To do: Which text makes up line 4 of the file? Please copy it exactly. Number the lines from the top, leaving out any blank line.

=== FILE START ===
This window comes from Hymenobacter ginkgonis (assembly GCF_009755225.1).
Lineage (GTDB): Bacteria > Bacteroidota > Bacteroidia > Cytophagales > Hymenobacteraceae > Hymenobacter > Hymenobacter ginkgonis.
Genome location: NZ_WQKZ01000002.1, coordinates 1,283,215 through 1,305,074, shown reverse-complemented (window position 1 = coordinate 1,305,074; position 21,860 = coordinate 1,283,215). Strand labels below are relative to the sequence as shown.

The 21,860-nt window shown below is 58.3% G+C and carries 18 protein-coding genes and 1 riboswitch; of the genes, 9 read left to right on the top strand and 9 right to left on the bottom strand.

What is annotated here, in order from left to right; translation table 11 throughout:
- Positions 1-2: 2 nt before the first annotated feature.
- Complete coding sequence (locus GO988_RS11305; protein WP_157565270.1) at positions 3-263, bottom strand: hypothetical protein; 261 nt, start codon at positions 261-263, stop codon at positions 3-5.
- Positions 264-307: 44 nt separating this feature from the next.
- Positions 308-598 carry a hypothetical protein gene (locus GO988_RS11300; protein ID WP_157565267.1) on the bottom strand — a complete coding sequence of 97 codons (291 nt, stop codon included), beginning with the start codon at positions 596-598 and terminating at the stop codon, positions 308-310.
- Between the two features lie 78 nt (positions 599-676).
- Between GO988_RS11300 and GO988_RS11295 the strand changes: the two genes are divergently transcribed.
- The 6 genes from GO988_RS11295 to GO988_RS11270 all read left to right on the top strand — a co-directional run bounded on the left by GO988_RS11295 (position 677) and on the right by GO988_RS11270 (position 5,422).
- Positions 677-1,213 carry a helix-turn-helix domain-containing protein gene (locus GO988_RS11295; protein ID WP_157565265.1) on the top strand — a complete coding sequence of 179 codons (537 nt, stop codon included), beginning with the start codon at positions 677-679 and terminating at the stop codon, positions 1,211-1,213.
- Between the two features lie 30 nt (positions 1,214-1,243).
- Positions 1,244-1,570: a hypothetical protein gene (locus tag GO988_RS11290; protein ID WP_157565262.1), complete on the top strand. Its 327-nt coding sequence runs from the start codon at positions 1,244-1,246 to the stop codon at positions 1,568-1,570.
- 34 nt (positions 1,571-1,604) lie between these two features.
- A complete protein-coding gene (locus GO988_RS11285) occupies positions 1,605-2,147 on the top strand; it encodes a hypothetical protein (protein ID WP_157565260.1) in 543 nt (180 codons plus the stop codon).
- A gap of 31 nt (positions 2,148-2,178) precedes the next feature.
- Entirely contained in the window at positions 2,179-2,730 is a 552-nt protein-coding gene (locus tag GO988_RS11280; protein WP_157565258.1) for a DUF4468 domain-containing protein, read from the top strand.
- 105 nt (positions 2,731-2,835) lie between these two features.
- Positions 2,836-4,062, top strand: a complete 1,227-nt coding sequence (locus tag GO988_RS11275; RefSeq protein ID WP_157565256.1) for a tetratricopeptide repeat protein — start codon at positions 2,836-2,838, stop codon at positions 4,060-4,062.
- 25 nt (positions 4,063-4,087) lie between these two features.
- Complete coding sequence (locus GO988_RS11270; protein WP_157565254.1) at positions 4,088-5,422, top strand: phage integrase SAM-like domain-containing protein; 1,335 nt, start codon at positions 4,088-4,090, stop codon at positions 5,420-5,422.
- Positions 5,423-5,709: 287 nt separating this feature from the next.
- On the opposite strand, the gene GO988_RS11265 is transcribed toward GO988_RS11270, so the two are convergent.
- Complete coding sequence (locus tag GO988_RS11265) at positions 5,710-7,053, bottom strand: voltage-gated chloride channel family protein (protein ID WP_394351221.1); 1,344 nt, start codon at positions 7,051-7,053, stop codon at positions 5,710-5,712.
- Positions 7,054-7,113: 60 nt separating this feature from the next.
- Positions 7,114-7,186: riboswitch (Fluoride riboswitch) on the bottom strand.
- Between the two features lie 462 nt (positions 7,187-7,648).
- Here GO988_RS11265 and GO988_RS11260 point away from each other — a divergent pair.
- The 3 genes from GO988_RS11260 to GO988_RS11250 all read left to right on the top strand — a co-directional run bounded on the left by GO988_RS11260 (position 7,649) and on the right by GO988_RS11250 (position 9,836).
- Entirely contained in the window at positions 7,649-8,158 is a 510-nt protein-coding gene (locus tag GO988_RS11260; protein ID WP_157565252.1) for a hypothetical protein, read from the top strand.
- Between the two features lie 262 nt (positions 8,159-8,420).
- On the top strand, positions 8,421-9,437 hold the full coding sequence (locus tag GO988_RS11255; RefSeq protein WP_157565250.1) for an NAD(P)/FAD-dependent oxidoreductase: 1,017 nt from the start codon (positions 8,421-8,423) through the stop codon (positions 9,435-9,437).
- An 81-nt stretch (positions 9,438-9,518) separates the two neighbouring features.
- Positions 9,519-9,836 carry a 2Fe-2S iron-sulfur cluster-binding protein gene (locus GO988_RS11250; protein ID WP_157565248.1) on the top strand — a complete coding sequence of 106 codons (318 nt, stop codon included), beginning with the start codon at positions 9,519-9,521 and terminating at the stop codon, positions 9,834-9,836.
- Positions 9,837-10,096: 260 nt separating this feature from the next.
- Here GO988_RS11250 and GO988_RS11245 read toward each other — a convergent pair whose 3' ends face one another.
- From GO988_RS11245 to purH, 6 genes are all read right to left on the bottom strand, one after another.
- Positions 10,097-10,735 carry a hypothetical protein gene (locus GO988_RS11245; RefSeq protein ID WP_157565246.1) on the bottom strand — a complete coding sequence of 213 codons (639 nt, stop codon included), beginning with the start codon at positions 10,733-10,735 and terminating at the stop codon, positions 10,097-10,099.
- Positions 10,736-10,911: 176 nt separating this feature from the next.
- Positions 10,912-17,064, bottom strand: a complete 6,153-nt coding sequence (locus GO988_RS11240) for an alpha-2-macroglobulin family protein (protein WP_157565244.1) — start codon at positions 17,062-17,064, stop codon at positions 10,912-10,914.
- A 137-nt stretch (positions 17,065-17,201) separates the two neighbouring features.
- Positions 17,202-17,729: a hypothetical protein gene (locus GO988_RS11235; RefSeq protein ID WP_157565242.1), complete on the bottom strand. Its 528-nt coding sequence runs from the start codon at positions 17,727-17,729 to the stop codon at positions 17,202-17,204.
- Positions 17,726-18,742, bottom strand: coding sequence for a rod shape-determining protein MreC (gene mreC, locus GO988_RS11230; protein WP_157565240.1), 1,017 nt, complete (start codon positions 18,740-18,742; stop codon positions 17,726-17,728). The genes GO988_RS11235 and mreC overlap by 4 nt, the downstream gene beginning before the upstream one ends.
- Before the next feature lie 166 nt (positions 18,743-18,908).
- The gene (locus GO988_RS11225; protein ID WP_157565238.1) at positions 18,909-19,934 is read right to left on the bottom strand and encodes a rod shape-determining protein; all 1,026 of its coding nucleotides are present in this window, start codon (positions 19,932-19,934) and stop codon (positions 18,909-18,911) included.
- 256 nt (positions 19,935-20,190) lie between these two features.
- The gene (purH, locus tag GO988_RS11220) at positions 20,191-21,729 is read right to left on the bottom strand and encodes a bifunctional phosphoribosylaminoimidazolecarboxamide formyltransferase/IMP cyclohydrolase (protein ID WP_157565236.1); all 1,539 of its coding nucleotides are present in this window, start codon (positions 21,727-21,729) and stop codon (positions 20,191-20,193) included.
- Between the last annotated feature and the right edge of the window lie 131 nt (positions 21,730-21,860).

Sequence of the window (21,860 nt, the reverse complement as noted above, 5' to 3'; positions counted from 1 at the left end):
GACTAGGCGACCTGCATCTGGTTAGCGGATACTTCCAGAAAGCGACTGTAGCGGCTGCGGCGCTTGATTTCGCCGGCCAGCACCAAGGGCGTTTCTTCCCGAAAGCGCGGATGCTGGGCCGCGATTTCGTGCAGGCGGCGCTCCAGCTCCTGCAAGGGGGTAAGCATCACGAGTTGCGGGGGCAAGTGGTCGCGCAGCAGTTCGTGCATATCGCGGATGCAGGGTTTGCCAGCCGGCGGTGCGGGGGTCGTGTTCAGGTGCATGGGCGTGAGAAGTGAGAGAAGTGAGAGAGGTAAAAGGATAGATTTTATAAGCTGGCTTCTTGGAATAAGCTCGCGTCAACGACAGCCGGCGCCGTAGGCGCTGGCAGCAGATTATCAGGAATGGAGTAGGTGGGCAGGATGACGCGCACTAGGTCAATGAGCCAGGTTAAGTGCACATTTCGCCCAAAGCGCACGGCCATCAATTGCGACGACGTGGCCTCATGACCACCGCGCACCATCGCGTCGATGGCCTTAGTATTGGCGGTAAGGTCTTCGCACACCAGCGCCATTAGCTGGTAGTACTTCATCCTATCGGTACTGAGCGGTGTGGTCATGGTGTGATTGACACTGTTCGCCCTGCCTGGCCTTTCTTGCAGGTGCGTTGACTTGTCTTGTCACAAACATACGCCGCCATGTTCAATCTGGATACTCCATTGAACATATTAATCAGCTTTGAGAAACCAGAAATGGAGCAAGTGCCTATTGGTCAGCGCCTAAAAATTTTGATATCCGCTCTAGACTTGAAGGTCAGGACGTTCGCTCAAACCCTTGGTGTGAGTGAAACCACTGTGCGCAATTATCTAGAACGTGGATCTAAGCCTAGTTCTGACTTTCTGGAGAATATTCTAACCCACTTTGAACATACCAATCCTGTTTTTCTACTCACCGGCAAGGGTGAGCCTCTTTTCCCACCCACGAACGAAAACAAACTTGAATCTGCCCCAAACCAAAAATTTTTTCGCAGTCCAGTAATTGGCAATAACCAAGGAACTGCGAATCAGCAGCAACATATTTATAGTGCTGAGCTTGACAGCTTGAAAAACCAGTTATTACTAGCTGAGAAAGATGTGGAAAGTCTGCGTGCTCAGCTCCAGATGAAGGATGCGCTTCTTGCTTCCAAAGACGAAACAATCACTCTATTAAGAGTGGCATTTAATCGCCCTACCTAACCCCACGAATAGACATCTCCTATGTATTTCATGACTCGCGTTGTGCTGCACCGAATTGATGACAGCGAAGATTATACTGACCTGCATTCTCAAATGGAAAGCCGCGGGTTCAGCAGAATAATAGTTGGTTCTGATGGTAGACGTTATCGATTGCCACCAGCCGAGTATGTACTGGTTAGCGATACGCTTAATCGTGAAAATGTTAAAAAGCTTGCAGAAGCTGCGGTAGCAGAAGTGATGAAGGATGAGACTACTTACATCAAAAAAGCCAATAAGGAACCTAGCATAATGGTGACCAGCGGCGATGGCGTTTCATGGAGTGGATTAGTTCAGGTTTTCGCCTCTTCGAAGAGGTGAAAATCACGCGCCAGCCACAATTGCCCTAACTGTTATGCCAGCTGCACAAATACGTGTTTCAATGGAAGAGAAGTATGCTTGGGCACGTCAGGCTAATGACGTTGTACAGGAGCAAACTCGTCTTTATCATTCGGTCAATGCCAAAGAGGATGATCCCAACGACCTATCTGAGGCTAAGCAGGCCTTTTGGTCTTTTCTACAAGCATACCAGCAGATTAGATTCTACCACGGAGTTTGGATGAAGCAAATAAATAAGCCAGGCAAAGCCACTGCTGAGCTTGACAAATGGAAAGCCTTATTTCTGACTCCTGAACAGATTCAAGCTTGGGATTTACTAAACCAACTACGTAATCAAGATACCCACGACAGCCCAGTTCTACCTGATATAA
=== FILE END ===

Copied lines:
The 21,860-nt window shown below is 58.3% G+C and carries 18 protein-coding genes and 1 riboswitch; of the genes, 9 read left to right on the top strand and 9 right to left on the bottom strand.